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Charges dismissed against Watertown teacher alleged to have provided minors alcohol

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A town of Watertown justice has dismissed both charges against a Watertown High School English teacher alleged to have allowed minors to consume alcohol at her residence on New Year’s Eve.

Justice Andrew N. Capone ruled Thursday that the evidence against Kate D. Harrienger, 44, was based on hearsay, or second-hand statements, making it insufficient to support the charges of first-degree unlawfully dealing with a child and second-degree criminal nuisance.

Mrs. Harrienger, of 24287 County Route 67, was charged with the crimes by state police, who alleged that she provided the alcohol to underage drinkers without parental consent and that she allowed her home to be used as a place where people could gather for the purpose of engaging in unlawful conduct.

Mrs. Harrienger’s attorney, Anthony M. Neddo, Watertown, challenged the sufficiency of the accusatory instruments, arguing that a single incident of alleged illegal conduct was inadequate to support the criminal nuisance count. Justice Capone agreed, stating that the state Court of Appeals has held that the statute is intended to prevent narcotics users from gathering in one location “with some degree of regularity” and “there must be more than an isolated incident of unlawful activity” to sustain the charge.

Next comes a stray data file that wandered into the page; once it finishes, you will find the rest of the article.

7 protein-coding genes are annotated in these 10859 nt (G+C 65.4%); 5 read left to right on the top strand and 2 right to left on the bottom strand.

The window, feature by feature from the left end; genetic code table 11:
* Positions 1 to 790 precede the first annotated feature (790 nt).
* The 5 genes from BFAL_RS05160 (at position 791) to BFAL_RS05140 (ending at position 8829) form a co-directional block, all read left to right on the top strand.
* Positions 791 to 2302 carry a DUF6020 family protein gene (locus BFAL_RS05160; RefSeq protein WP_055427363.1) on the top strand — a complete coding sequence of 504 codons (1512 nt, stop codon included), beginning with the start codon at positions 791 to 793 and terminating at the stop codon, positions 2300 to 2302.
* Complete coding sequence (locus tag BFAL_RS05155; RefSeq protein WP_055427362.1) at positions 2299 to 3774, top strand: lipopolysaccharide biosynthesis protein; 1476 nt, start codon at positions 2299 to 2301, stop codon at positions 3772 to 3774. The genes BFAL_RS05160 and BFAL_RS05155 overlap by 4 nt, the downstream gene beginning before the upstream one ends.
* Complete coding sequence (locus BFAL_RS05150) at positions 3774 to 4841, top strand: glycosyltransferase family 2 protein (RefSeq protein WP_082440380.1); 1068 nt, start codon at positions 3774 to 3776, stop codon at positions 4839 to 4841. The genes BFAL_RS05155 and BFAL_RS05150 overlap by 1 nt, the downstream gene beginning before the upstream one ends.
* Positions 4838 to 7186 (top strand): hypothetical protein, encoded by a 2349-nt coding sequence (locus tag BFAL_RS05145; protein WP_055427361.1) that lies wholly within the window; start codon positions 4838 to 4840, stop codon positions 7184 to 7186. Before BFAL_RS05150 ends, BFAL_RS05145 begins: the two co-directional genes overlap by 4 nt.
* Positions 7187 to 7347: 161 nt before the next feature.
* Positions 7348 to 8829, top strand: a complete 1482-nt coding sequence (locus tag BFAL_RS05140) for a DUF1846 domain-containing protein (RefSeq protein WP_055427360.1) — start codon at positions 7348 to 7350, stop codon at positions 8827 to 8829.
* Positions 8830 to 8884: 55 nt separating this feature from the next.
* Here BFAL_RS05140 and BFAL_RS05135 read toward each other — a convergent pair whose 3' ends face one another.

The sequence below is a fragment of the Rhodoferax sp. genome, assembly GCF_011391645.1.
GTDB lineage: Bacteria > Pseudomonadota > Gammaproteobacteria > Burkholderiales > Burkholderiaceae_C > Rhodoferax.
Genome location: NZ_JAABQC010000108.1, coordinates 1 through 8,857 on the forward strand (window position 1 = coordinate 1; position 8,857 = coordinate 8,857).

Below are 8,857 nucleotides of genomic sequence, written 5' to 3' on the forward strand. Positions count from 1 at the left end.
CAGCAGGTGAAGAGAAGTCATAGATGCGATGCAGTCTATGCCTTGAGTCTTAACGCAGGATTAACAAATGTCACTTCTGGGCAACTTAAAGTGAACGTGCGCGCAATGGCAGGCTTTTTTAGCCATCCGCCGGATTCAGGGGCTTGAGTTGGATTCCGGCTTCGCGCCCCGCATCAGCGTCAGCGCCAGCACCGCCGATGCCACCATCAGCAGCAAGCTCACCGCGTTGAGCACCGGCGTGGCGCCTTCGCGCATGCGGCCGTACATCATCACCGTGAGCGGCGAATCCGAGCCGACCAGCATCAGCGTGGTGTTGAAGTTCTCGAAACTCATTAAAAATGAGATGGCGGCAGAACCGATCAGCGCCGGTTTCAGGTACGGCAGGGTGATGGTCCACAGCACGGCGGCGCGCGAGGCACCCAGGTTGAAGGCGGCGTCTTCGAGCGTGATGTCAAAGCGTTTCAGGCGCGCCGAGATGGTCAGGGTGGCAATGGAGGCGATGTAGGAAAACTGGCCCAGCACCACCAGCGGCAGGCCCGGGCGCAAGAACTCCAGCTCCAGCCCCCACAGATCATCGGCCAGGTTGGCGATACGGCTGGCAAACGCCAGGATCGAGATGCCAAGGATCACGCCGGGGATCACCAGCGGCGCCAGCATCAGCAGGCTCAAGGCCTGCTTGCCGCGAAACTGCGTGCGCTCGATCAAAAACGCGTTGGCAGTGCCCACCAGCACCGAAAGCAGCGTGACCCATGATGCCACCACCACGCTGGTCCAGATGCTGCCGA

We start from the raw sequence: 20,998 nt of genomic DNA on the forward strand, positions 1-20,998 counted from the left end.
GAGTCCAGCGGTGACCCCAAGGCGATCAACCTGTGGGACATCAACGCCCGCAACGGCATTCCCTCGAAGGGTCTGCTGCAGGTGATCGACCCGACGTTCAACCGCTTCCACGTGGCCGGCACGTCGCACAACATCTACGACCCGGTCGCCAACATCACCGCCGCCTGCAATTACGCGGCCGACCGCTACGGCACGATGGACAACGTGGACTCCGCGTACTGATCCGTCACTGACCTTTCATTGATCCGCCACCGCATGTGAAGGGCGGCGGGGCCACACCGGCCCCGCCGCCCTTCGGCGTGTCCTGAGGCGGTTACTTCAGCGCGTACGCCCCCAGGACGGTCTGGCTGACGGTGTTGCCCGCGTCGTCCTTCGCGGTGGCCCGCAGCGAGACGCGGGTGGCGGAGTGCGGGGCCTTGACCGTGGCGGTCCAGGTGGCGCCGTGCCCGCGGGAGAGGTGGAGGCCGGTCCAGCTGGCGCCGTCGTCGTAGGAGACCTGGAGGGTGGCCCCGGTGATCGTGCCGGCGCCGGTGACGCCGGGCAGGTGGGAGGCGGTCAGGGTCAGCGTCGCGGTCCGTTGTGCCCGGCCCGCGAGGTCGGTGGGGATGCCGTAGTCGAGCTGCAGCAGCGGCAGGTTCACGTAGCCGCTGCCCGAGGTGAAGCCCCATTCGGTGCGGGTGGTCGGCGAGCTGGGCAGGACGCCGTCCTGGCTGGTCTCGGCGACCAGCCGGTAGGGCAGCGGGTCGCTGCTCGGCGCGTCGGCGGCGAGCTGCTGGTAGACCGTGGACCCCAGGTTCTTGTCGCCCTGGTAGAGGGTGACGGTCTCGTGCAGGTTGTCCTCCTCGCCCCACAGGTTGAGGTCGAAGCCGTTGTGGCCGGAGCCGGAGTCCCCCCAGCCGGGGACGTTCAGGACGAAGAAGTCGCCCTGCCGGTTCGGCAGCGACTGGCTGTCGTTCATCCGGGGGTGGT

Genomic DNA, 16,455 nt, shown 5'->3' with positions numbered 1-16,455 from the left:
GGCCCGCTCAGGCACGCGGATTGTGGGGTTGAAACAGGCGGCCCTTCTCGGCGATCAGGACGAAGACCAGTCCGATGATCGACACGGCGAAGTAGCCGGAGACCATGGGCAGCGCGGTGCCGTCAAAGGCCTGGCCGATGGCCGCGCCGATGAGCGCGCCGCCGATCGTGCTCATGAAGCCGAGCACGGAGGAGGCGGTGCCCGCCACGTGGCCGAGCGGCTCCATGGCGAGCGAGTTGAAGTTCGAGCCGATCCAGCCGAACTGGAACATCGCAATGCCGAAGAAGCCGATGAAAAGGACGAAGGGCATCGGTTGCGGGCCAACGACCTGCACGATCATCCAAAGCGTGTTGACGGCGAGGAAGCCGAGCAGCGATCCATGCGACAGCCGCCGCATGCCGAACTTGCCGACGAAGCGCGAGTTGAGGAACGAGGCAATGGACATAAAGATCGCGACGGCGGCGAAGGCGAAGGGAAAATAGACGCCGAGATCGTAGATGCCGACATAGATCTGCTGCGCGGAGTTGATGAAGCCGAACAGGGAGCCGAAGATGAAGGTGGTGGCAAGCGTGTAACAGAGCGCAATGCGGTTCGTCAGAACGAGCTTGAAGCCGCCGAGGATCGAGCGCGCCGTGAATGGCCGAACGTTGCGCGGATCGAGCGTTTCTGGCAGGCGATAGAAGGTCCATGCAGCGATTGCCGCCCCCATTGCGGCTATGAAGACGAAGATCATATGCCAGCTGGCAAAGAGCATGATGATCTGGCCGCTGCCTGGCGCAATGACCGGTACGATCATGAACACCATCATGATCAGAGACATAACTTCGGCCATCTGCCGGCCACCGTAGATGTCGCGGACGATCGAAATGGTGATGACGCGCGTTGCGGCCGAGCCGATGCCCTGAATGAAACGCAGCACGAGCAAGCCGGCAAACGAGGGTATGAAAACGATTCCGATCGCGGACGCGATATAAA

He further ruled that a trooper’s supporting deposition was “completely devoid of any non-hearsay facts” that would support the charge. While troopers obtained statements from three people at the residence on Dec. 31 who said they consumed alcohol, there were no non-hearsay facts provided to support that Mrs. Harrienger gave or sold alcohol to a minor.

Justice Capone agreed with prosecutors that, at some point, Mrs. Harrienger learned that minors were consuming alcohol, but, citing case law, found that merely hosting a party in which minors are drinking, without stopping it, is not enough to support an unlawfully dealing with a minor charge.

Justice Capone wrote that, as a teacher, Mrs. Harrienger’s “role in this affair may be very ill advised and bordering on the reprehensible,” but was not criminal. He granted Mr. Neddo’s motion to dismiss the accusatory instruments.

Mrs. Harrienger has been on administrative leave from her job since her arrest. School Superintendent Terry N. Fralick could not be reached for comment as to how Justice Capone’s ruling may affect her employment status.

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